The problem with reading the film this way is that it’s rarely silly enough to be laughable. There’s some amusing moments involving the evil dog (who never gets to levitate or read minds himself, unfortunately) & I’m fairly certain this is the only film I’ve ever seen where a vape pen is used as a murder weapon, but for the most part it’s just hopelessly bland. The Lazarus Effect is much more concerned with exploring kiddy pool depth ideas about a scientific mind confronted with spiritual questions he can’t explain logically than it is with entertaining its audience or not looking like a pile of wet garbage. Whether you take the film seriously or try to enjoy it as a goof, there’s just not much there. I keep asking myself how this was made by the same guy who brought the world Jiro Dreams of Sushi and I just can’t come up with anything but the question itself. How? Just how? That’s about the only haunting or even vaguely interesting element at play here.

-Brandon Ledet

Tammy (2014)

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fourstar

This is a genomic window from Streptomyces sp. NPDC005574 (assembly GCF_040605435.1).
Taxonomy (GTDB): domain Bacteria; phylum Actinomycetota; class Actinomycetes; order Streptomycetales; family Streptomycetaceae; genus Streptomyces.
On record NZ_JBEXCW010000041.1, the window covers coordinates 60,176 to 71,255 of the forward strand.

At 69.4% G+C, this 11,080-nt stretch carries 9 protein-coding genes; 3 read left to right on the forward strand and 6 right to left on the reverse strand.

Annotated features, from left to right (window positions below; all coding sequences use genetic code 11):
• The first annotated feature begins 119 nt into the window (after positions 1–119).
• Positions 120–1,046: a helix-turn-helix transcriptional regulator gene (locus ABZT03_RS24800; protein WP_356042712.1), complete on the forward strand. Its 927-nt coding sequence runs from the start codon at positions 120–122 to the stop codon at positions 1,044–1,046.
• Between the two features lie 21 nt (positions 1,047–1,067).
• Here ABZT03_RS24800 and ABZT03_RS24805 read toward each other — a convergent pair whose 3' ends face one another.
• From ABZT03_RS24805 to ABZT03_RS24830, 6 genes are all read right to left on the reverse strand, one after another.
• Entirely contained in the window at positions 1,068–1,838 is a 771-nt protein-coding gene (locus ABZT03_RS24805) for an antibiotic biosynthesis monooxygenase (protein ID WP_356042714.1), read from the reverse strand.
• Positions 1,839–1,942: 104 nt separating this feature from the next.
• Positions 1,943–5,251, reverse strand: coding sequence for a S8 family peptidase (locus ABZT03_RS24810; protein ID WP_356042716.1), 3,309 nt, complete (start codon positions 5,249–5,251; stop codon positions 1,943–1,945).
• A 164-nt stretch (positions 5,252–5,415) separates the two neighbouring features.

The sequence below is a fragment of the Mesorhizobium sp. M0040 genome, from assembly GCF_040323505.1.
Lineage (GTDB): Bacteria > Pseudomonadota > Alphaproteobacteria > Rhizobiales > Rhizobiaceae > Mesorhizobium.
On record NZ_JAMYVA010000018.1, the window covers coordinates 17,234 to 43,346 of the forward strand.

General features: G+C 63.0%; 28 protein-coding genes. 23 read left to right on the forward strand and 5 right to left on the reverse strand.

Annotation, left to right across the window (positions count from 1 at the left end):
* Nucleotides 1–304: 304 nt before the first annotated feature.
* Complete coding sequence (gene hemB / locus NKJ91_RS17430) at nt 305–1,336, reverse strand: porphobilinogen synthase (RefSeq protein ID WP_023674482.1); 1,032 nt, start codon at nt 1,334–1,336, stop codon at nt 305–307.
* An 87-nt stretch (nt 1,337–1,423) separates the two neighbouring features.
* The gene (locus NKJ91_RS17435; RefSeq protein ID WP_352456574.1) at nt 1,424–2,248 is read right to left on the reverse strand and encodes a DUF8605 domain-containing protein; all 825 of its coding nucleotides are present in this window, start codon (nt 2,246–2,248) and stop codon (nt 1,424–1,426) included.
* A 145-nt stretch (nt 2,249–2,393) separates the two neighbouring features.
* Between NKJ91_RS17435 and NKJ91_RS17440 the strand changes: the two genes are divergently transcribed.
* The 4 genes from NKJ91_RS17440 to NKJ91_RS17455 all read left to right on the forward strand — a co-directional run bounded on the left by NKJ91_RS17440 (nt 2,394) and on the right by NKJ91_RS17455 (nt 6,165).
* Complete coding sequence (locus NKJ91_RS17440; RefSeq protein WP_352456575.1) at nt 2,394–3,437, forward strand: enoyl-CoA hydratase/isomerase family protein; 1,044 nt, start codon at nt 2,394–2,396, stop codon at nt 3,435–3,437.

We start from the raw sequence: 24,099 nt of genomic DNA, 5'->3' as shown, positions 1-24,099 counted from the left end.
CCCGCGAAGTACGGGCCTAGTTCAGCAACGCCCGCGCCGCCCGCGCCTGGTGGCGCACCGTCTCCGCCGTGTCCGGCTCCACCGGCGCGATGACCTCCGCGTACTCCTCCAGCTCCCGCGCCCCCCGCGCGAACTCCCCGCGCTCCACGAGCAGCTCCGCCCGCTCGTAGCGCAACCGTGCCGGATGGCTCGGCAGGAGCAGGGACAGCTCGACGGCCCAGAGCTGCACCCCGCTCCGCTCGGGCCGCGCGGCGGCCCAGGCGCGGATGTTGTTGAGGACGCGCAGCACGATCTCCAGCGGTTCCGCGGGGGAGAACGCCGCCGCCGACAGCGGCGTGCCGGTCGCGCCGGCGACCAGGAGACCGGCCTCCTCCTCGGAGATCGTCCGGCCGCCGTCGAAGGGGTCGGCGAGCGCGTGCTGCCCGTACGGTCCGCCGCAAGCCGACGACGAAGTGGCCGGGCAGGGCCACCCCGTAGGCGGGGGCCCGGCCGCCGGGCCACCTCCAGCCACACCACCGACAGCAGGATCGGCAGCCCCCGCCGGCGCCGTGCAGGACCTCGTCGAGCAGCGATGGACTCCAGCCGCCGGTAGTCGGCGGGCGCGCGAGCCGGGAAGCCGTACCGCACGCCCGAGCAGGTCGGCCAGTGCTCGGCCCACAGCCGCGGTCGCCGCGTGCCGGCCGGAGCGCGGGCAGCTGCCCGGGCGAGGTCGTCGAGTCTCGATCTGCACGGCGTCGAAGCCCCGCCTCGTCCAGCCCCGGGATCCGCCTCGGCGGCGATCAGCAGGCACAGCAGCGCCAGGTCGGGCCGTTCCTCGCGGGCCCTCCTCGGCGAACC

Tammy is unmistakably a passion project for actress/comedian Melissa McCarthy. Ever since her career-making turn as a hot mess in Bridesmaids, McCarthy has been unfortunately typecasted as an obnoxious slob, so it seems peculiar that a film she personally developed with her first-time writer/director husband Ben Falcone would again have her fill that role. Instead of feeling like more of the same, however, Tammy feels like the culmination of what McCarthy has been building towards since her long line of hot mess characters began in 2011. Structurally, the film plays like a genre exercise in the vein of a standard road trip/buddy comedy that throws generic plot points at the audience as if they’re somehow still surprising despite their over-familiarity. However, Tammy’s strict genre adherence is a merely a front, a platform for the dark, irreverent working class comedy the film really is at heart.